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Finance and Development in an Emerging Market: Argentina in the Interwar Period

  • Gerardo della Paolera and Alan M. Taylor.

The long-run economic performance of Argentina since World War One has been relatively disappointing until recently. Yet, in the interior period, signs of future retardation and recurring crises were not so obvious. It is often claimed that an unmitigated success was the remarkably rapid growth of domestic financial markets. In conventional models, such :financial deepening" would help accelerate development, especially in an industrializing economy such as Argentina's. Yet the promise of this trend was unfulfilled: first the outbreak of World War One and then the Great Depression proved a setback for the fledgling financial system, and a long-run deterioration set in after 1940. In this paper we trace the course of financial development using historical and international comparisons and we analyze both macro- and microeconomic aspects of financial intermediation.

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Paper provided by University of California at Berkeley in its series Center for International and Development Economics Research (CIDER) Working Papers with number C97-089.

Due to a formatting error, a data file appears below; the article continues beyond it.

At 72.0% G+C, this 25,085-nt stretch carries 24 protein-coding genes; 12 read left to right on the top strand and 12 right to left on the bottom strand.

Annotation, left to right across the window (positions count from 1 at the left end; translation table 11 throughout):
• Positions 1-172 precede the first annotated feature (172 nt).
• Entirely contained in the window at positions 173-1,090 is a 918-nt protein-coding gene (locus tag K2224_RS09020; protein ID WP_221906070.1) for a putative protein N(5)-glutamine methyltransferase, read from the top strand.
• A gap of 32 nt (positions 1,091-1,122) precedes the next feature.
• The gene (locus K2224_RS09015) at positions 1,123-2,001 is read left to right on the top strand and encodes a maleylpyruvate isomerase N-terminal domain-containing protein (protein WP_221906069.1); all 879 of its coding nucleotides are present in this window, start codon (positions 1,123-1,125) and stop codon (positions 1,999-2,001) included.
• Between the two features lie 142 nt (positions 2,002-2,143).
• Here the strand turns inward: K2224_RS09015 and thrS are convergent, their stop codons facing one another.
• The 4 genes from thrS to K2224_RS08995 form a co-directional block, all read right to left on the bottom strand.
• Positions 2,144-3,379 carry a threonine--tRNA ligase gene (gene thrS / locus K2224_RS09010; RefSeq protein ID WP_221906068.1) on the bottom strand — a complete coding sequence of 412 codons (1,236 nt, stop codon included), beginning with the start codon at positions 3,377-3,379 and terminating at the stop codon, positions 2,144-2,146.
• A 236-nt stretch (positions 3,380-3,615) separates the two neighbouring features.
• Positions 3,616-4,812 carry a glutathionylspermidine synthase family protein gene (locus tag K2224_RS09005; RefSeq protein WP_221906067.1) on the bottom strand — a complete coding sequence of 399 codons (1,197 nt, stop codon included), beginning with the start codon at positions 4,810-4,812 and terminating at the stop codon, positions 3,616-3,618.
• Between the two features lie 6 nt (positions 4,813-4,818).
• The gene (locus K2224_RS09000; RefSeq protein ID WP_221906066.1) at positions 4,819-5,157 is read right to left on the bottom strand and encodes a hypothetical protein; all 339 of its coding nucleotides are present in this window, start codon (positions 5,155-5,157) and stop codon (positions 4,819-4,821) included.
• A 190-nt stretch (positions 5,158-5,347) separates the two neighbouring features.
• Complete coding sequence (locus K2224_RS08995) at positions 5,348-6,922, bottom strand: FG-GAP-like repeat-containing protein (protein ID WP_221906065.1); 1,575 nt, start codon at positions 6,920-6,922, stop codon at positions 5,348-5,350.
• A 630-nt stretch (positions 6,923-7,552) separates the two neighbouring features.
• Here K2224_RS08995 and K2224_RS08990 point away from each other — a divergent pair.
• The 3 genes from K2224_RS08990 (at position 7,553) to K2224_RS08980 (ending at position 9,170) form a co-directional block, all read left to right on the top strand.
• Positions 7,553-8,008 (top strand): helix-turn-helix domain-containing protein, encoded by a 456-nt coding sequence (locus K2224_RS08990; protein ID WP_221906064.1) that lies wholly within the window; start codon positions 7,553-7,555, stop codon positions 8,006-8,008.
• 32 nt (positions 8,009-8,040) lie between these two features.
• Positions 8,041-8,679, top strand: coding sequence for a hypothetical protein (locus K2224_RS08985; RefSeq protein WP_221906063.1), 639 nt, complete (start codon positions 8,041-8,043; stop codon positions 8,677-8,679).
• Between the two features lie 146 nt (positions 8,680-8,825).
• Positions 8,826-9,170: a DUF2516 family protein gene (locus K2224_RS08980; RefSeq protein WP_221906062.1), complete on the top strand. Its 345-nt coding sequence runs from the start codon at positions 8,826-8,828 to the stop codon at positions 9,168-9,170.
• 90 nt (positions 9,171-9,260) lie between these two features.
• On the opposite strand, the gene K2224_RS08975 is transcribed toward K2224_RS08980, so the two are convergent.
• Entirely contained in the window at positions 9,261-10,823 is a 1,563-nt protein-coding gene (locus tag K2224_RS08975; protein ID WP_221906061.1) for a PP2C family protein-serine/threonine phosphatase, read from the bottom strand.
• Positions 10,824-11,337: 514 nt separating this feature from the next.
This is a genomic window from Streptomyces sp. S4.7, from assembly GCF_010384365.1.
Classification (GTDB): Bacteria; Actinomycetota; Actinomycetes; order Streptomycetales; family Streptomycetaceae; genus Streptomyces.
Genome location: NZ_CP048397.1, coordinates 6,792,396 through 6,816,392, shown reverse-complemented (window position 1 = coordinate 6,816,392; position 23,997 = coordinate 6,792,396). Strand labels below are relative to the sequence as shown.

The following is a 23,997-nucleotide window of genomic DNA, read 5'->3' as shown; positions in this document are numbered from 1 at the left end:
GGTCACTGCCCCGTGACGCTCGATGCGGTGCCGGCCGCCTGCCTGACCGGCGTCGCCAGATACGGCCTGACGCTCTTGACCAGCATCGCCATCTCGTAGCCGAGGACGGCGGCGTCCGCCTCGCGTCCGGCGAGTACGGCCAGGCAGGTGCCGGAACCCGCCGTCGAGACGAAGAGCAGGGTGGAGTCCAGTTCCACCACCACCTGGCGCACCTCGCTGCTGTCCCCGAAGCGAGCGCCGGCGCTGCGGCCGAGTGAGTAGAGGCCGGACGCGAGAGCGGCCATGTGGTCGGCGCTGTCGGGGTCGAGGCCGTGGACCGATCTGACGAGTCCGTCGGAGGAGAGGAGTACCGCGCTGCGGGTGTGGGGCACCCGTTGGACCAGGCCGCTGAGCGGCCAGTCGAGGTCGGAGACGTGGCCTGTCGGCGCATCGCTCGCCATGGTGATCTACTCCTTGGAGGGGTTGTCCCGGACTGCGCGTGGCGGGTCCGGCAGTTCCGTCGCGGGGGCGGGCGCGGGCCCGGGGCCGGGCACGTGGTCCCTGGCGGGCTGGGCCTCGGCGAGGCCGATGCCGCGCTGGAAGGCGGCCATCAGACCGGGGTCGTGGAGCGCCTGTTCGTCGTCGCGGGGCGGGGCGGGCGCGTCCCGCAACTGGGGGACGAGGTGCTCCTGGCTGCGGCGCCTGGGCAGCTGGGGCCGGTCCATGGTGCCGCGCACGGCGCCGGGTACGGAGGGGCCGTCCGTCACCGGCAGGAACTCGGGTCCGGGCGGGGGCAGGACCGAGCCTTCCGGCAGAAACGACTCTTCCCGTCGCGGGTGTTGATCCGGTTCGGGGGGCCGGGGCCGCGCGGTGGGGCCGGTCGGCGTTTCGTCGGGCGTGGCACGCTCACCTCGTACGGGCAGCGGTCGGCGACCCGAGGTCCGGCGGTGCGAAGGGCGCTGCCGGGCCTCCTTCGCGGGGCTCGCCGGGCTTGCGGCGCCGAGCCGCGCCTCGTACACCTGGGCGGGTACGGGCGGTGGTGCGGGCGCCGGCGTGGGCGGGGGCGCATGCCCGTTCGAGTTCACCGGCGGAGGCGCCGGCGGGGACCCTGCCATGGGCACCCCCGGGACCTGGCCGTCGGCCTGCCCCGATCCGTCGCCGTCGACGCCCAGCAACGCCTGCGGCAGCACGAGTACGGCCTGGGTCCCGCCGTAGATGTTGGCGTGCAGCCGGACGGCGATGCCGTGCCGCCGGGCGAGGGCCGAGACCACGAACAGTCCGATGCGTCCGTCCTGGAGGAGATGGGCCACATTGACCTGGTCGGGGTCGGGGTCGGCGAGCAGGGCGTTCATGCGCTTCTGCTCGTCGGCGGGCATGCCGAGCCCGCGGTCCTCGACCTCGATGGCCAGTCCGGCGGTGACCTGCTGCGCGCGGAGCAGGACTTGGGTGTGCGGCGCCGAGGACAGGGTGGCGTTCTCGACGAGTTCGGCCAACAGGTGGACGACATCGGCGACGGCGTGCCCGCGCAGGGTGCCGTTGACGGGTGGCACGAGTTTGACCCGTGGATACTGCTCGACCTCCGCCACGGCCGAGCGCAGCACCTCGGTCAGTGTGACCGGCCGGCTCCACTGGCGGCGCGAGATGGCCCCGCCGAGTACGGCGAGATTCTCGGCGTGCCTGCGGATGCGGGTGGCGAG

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Date of creation: 01 Jun 1997
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Handle: RePEc:ucb:calbcd:c97-089
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  1. Obstfeld, Maurice & Taylor, Alan M., 1997. "The Great Depression as a Watershed: International Capital Mobility over the Long Run," CEPR Discussion Papers 1633, C.E.P.R. Discussion Papers.
  2. King, Robert G & Levine, Ross, 1993. "Finance and Growth: Schumpeter Might Be Right," The Quarterly Journal of Economics, MIT Press, vol. 108(3), pages 717-37, August.
  3. Reinhart, Carmen & Kaminsky, Graciela, 1999. "The twin crises: The causes of banking and balance of payments problems," MPRA Paper 14081, University Library of Munich, Germany.
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